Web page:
"If we cannot slay the healthcare 'beast,' millennials will have their future stolen from them."
So writes David Chase in a paper published last month in Relocalizing Health: The Future of Healthcare is Local.
Chase is the CEO of Rosen Hotels, which has spent more than $100 million in Orlando, Fla., to create RosenCare, a not-for-profit that provides health care for its employees and their families.
The idea is to keep as much of the money as possible in the local community, where it could be used to improve the health and well-being of residents.
"If these dollars were not extracted elsewhere, they could go to local health and well-being (defined as body, mind, and spirit), which have positive outcomes for better health of the children and adults living locally," the paper states.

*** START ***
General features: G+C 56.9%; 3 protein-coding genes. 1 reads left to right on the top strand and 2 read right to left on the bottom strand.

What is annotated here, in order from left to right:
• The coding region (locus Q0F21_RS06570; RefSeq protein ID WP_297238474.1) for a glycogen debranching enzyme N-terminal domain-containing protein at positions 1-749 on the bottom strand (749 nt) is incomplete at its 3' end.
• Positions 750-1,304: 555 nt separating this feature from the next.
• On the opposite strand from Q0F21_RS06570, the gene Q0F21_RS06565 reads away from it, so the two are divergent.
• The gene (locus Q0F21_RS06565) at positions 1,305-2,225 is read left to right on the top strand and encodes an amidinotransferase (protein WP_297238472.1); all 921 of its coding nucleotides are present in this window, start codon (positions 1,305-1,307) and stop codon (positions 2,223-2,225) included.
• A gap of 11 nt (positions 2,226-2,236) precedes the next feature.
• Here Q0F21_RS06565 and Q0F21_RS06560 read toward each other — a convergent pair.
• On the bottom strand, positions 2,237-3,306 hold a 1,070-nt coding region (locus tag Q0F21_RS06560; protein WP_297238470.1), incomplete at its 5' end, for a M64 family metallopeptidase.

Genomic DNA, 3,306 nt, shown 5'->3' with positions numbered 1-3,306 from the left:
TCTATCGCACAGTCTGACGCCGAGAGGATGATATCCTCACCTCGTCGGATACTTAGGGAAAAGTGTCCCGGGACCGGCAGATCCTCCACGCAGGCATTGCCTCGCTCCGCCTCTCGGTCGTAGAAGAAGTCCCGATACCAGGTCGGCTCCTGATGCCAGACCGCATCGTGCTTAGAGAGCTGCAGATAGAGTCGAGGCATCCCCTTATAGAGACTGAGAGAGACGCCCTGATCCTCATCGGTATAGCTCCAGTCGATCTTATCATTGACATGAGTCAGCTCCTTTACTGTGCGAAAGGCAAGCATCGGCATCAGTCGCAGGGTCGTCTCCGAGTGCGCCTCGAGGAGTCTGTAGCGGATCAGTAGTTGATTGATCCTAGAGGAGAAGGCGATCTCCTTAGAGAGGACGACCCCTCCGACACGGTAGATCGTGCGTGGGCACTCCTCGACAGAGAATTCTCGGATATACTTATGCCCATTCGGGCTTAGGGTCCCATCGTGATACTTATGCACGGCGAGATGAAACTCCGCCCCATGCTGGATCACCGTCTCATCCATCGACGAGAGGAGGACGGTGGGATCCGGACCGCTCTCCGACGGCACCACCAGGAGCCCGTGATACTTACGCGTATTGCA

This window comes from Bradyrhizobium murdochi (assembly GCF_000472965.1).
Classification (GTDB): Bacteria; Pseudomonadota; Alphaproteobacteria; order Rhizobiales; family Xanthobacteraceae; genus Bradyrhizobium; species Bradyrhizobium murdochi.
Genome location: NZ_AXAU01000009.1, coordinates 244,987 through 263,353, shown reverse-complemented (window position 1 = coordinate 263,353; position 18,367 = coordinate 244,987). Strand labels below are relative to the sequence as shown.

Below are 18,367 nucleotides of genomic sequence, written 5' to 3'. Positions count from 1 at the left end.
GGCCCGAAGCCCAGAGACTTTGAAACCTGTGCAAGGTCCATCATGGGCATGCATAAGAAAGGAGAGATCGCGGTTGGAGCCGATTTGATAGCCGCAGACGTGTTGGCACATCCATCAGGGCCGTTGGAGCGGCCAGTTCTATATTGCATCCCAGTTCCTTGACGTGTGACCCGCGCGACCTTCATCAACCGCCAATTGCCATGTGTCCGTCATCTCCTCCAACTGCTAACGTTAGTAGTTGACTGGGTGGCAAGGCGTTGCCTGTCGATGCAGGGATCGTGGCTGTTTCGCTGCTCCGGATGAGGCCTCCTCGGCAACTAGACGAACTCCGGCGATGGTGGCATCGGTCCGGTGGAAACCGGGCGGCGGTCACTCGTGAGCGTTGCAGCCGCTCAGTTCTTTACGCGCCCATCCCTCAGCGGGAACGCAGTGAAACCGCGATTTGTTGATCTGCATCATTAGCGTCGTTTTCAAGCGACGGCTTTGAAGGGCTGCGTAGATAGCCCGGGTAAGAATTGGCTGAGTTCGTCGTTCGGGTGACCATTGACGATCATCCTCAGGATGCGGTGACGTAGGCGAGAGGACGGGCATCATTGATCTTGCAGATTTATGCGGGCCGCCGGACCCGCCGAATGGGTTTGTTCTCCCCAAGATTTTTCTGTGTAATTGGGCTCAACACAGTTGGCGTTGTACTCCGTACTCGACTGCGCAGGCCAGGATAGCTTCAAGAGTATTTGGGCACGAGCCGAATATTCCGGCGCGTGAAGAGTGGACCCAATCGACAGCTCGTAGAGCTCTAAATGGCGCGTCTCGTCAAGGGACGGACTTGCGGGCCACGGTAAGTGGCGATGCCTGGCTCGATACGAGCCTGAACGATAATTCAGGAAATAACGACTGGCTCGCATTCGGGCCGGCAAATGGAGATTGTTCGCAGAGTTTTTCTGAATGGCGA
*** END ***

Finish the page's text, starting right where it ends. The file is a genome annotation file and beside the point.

The RosenCare model is based on Chase's own research, which found that 75% of the money spent on US health care goes to out-of-town corporations with corporate headquarters, as well as drug/pharmaceutical and health insurance plans with corporate headquarters in other states.
"The US spends over US $4 trillion per annum (approximately 18% of GDP) on its healthcare system," Chase writes.
"What is forcing innovation in US healthcare...
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SOCIAL innovations are new strategies, ideas and approaches to solving problems, and the number of people actively changing things for the better has been increasing in Slovakia, even when the impacts remain limited.